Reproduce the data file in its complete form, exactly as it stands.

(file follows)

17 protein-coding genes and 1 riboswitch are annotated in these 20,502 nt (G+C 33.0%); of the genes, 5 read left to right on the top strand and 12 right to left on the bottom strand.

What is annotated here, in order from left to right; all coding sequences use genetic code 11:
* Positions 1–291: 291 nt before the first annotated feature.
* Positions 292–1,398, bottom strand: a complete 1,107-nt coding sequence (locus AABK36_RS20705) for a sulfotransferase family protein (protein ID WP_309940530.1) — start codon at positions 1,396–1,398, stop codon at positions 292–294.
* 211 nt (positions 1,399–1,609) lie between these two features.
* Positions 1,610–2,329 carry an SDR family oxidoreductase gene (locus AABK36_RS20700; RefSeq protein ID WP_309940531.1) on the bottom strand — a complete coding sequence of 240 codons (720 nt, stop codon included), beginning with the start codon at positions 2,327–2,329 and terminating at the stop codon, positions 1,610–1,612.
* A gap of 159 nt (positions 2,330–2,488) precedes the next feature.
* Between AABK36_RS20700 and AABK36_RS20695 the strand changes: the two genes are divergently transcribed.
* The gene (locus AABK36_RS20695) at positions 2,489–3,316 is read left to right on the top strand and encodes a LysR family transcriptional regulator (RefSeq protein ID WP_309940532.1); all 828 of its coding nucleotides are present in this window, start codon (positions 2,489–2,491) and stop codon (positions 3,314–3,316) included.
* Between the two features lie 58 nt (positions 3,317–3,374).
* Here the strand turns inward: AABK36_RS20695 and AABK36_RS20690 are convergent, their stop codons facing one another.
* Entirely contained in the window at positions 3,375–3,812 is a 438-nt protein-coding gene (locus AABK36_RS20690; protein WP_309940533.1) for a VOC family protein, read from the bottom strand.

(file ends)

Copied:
17 protein-coding genes and 1 riboswitch are annotated in these 20,502 nt (G+C 33.0%); of the genes, 5 read left to right on the top strand and 12 right to left on the bottom strand.

What is annotated here, in order from left to right; all coding sequences use genetic code 11:
* Positions 1–291: 291 nt before the first annotated feature.
* Positions 292–1,398, bottom strand: a complete 1,107-nt coding sequence (locus AABK36_RS20705) for a sulfotransferase family protein (protein ID WP_309940530.1) — start codon at positions 1,396–1,398, stop codon at positions 292–294.
* 211 nt (positions 1,399–1,609) lie between these two features.
* Positions 1,610–2,329 carry an SDR family oxidoreductase gene (locus AABK36_RS20700; RefSeq protein ID WP_309940531.1) on the bottom strand — a complete coding sequence of 240 codons (720 nt, stop codon included), beginning with the start codon at positions 2,327–2,329 and terminating at the stop codon, positions 1,610–1,612.
* A gap of 159 nt (positions 2,330–2,488) precedes the next feature.
* Between AABK36_RS20700 and AABK36_RS20695 the strand changes: the two genes are divergently transcribed.
* The gene (locus AABK36_RS20695) at positions 2,489–3,316 is read left to right on the top strand and encodes a LysR family transcriptional regulator (RefSeq protein ID WP_309940532.1); all 828 of its coding nucleotides are present in this window, start codon (positions 2,489–2,491) and stop codon (positions 3,314–3,316) included.
* Between the two features lie 58 nt (positions 3,317–3,374).
* Here the strand turns inward: AABK36_RS20695 and AABK36_RS20690 are convergent, their stop codons facing one another.
* Entirely contained in the window at positions 3,375–3,812 is a 438-nt protein-coding gene (locus AABK36_RS20690; protein WP_309940533.1) for a VOC family protein, read from the bottom strand.